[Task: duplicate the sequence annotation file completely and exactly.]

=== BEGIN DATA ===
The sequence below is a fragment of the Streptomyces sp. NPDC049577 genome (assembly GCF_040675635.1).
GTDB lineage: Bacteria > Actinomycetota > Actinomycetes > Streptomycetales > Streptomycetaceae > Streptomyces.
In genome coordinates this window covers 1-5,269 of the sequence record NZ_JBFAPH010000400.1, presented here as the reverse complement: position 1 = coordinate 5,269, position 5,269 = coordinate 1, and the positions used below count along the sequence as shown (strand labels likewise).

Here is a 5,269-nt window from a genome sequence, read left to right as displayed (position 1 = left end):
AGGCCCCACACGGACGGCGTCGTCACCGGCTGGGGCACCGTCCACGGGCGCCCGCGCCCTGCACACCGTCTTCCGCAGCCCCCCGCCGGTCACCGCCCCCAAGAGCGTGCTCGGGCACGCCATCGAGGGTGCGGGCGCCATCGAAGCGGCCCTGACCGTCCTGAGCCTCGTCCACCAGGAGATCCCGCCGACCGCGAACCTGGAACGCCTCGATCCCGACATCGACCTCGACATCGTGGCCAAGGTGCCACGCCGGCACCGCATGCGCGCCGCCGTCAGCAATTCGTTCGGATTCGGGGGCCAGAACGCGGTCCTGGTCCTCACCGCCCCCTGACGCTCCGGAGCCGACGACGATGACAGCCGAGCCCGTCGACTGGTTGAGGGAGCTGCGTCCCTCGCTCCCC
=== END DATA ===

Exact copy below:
The sequence below is a fragment of the Streptomyces sp. NPDC049577 genome (assembly GCF_040675635.1).
GTDB lineage: Bacteria > Actinomycetota > Actinomycetes > Streptomycetales > Streptomycetaceae > Streptomyces.
In genome coordinates this window covers 1-5,269 of the sequence record NZ_JBFAPH010000400.1, presented here as the reverse complement: position 1 = coordinate 5,269, position 5,269 = coordinate 1, and the positions used below count along the sequence as shown (strand labels likewise).

Here is a 5,269-nt window from a genome sequence, read left to right as displayed (position 1 = left end):
AGGCCCCACACGGACGGCGTCGTCACCGGCTGGGGCACCGTCCACGGGCGCCCGCGCCCTGCACACCGTCTTCCGCAGCCCCCCGCCGGTCACCGCCCCCAAGAGCGTGCTCGGGCACGCCATCGAGGGTGCGGGCGCCATCGAAGCGGCCCTGACCGTCCTGAGCCTCGTCCACCAGGAGATCCCGCCGACCGCGAACCTGGAACGCCTCGATCCCGACATCGACCTCGACATCGTGGCCAAGGTGCCACGCCGGCACCGCATGCGCGCCGCCGTCAGCAATTCGTTCGGATTCGGGGGCCAGAACGCGGTCCTGGTCCTCACCGCCCCCTGACGCTCCGGAGCCGACGACGATGACAGCCGAGCCCGTCGACTGGTTGAGGGAGCTGCGTCCCTCGCTCCCC